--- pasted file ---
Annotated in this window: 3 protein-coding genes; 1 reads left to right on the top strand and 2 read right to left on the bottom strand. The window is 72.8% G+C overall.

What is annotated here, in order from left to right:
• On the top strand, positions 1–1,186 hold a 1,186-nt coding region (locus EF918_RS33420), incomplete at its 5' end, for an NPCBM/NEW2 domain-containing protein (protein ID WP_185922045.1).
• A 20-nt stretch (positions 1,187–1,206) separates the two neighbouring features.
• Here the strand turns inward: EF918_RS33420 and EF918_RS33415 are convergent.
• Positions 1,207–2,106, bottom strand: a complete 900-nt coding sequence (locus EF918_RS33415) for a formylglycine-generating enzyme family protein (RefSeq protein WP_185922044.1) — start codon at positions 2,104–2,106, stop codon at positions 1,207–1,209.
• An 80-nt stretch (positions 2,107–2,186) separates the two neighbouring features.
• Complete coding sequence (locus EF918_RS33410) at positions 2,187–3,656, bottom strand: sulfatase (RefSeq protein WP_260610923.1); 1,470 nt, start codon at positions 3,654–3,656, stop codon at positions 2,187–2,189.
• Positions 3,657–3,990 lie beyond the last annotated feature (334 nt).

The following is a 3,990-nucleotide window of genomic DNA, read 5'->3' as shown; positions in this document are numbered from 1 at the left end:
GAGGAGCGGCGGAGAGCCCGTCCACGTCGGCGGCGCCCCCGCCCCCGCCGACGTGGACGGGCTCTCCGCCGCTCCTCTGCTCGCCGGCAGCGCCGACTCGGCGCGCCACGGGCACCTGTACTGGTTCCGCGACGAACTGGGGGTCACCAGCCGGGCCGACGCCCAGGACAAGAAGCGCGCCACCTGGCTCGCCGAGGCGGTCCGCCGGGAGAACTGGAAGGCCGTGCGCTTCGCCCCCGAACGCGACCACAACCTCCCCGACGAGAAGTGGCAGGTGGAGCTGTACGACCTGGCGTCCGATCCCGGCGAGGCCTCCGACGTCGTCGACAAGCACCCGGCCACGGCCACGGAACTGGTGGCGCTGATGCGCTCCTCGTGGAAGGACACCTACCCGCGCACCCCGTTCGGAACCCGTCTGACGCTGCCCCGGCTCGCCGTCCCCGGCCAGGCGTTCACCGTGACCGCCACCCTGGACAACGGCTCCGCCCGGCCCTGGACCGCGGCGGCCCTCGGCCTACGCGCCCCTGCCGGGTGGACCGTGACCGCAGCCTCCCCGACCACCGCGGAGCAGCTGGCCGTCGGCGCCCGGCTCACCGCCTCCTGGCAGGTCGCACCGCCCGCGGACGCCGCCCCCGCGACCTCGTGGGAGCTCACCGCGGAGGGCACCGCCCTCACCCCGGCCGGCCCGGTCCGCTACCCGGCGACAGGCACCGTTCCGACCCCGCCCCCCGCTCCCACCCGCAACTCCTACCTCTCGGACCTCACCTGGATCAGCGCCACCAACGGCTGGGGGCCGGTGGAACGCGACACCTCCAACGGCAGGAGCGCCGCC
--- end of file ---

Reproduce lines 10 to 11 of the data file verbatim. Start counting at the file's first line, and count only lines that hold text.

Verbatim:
The following is a 3,990-nucleotide window of genomic DNA, read 5'->3' as shown; positions in this document are numbered from 1 at the left end:
GAGGAGCGGCGGAGAGCCCGTCCACGTCGGCGGCGCCCCCGCCCCCGCCGACGTGGACGGGCTCTCCGCCGCTCCTCTGCTCGCCGGCAGCGCCGACTCGGCGCGCCACGGGCACCTGTACTGGTTCCGCGACGAACTGGGGGTCACCAGCCGGGCCGACGCCCAGGACAAGAAGCGCGCCACCTGGCTCGCCGAGGCGGTCCGCCGGGAGAACTGGAAGGCCGTGCGCTTCGCCCCCGAACGCGACCACAACCTCCCCGACGAGAAGTGGCAGGTGGAGCTGTACGACCTGGCGTCCGATCCCGGCGAGGCCTCCGACGTCGTCGACAAGCACCCGGCCACGGCCACGGAACTGGTGGCGCTGATGCGCTCCTCGTGGAAGGACACCTACCCGCGCACCCCGTTCGGAACCCGTCTGACGCTGCCCCGGCTCGCCGTCCCCGGCCAGGCGTTCACCGTGACCGCCACCCTGGACAACGGCTCCGCCCGGCCCTGGACCGCGGCGGCCCTCGGCCTACGCGCCCCTGCCGGGTGGACCGTGACCGCAGCCTCCCCGACCACCGCGGAGCAGCTGGCCGTCGGCGCCCGGCTCACCGCCTCCTGGCAGGTCGCACCGCCCGCGGACGCCGCCCCCGCGACCTCGTGGGAGCTCACCGCGGAGGGCACCGCCCTCACCCCGGCCGGCCCGGTCCGCTACCCGGCGACAGGCACCGTTCCGACCCCGCCCCCCGCTCCCACCCGCAACTCCTACCTCTCGGACCTCACCTGGATCAGCGCCACCAACGGCTGGGGGCCGGTGGAACGCGACACCTCCAACGGCAGGAGCGCCGCC